Running Your Own RedStone Node: Why and How?
RedStone is an Arweave-based oracle that powers price data for everything from crypto and stocks to grain and livestock. Over 1,000 sources feed into RedStone – technology that relies on a distributed network of nodes to provide price data that can be called like an API into any app that needs fast and reliable information without relying on a centralized provider.
Why does RedStone rely on node operators?
For sensitive data, trustlessness is of vital importance. Any apps – exchanges, for example – are vulnerable to manipulation if they pull their price data from a centralized API. That’s because data from a single source is able to exploited, whereas data from multiple nodes cannot be abused so easily. For this reason, RedStone relies on node operators to run the redstone-node software, hook into the network, and act as sources for the main oracle.
RedStone currently has four nodes listed as providers – RedStone, which stores all data; RedStone Rapid, which stores data from the most popular tokens and offers a fast update rate; RedStone Stocks, responsible for ETFs, commodities and non-crypto data, and one test node. To give an idea of scale, the main node provides over 350 million historical data points to client applications.
What do you need to run a node?
RedStone’s current nodes run on AWS with some pretty light specs:
To run a node on your own hardware matching these specs, the RedStone team say it would likely even be possible on a Raspberry Pi or old computer. As a refreshing change from the strict requirements of PoW, anyone can run a RedStone node.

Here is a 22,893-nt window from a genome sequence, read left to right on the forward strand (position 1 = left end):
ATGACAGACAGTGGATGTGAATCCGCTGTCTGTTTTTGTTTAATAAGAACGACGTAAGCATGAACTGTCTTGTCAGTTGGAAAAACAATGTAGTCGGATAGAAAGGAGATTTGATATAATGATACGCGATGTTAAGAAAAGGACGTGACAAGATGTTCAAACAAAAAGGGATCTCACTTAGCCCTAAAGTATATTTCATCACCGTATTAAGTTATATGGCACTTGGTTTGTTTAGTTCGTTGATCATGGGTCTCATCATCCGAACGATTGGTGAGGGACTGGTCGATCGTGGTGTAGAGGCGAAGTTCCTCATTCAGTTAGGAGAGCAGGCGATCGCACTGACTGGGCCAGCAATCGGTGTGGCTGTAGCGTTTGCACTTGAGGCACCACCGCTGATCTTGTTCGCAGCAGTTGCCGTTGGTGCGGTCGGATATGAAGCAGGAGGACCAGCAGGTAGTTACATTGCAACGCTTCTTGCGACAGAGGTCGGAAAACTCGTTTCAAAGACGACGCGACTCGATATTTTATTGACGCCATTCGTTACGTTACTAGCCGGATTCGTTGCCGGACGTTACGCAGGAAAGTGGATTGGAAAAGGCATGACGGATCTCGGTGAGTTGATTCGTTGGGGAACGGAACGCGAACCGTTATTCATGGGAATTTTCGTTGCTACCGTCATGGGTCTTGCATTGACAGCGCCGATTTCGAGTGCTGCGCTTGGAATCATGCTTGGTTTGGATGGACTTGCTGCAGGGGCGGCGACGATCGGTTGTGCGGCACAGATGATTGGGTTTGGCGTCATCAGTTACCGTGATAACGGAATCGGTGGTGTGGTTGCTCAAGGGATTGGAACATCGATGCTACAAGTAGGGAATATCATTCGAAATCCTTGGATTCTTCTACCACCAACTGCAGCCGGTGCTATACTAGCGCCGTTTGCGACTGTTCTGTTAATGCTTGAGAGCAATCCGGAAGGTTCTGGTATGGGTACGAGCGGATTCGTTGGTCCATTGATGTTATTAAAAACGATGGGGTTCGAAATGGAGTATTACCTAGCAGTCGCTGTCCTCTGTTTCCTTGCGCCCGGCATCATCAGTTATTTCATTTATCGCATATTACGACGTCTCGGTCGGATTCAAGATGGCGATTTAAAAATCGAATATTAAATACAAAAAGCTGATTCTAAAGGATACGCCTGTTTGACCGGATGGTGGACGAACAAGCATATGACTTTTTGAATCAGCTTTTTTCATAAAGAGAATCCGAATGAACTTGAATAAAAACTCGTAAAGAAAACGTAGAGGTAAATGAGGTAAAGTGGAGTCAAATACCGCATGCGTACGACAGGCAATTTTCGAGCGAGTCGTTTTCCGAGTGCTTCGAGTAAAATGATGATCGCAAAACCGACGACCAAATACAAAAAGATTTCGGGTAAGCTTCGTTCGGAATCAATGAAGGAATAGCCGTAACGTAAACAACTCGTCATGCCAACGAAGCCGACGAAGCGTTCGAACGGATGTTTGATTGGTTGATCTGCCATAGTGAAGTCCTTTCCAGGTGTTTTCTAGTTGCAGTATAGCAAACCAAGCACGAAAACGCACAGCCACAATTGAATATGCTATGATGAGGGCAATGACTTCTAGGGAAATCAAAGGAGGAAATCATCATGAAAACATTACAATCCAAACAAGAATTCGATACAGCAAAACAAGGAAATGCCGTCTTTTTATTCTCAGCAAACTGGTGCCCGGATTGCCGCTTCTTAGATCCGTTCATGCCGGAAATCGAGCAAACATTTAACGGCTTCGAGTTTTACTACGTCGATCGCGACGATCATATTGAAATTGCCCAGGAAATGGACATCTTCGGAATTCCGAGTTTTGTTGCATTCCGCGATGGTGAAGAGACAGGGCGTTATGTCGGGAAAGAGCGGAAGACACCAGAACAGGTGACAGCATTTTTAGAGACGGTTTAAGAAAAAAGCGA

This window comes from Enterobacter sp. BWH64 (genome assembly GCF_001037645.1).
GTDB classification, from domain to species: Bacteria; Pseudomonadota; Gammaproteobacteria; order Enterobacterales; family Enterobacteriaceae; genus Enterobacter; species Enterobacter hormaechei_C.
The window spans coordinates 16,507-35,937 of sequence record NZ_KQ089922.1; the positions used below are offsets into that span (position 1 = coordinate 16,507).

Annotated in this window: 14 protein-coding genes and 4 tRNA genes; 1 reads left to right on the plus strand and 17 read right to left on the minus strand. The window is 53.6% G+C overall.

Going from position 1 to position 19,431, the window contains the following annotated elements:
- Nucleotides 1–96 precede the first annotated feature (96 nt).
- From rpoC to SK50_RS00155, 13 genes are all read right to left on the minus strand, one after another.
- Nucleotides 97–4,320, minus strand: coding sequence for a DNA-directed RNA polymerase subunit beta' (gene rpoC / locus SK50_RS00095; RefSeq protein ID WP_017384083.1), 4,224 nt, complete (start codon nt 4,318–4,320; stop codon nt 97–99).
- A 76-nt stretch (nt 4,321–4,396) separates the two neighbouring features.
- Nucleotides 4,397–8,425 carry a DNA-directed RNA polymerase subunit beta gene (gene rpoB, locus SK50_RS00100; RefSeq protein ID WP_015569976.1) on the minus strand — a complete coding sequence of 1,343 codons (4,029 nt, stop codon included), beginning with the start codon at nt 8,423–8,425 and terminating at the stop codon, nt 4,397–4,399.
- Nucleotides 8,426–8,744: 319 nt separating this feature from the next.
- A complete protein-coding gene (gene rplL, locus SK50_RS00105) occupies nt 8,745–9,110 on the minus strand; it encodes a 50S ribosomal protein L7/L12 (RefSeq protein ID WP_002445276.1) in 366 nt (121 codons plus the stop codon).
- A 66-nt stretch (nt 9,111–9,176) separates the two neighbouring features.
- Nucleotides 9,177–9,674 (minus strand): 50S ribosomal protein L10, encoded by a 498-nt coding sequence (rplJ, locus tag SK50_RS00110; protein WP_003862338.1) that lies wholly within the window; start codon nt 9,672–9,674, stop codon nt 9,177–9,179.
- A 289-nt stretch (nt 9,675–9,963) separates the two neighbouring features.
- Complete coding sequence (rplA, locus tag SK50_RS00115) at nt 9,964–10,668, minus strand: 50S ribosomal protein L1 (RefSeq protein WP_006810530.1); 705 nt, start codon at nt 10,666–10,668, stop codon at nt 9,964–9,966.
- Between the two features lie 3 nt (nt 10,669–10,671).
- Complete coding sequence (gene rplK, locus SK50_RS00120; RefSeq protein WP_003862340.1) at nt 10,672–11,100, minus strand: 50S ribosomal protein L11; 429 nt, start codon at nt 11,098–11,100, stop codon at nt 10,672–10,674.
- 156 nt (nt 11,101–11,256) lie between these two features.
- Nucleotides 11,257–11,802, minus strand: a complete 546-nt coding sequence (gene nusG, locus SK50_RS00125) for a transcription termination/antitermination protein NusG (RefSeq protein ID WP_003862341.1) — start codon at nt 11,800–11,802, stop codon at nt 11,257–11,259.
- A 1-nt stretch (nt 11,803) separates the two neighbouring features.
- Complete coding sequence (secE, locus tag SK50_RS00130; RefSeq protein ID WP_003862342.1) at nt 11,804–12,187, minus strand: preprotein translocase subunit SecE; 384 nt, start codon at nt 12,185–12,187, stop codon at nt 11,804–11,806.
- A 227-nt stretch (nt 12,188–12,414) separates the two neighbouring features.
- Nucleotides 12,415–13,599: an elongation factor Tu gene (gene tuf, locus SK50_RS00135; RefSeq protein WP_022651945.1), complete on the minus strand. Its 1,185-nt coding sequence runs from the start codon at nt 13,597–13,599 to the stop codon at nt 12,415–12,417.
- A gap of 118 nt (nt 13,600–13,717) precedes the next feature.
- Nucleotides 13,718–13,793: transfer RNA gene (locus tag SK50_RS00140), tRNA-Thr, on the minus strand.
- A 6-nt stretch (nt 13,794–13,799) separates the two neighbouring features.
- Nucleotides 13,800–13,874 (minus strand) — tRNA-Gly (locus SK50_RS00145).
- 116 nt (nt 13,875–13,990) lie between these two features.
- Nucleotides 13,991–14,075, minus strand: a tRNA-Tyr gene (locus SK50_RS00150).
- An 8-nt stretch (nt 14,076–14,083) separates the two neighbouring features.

One caveat is that a node would need enough storage space for future log storage – RedStone’s biggest node produces and stores around 1GB of logs per day.
What incentives are there for node operators?
While the team hasn’t made an official announcement, there are plans to release a RedStone token in the very near future. RedStone Head of Growth Marcin Kaźmierczak explained in our ongoing AMA:
[A] data provider who sets up its own RedStone node will charge fees from users via [the RedStone] token. We will leave the price structure and fees up to the market entirely – the providers and users will decide if it’ll be a subscription, a per-request fee, or another model. In the early stage of the market, we plan to subsidize both early data providers, as well as early users, with RedStone tokens.
The team is currently ensuring the tokenomics of the upcoming RedStone token are fair before going live with the token launch plan. From the looks of the current UI, nodes will operate partly on a proof-of-stake basis; current nodes from the team are shown to hold a stake of tokens, presumably so they could be slashed in case of malicious activity.
Overall – with such a low barrier to entry and the chance to earn tokens from an exciting project – it’s clear many people will be keen to run RedStone nodes and earn tokens, regardless of their system specs.
Do you have an old desktop computer or Raspberry Pi you could put to work as a node? Check out the redstone-node GitHub for more information, and keep track of the team’s updates on Twitter for more news about incentives.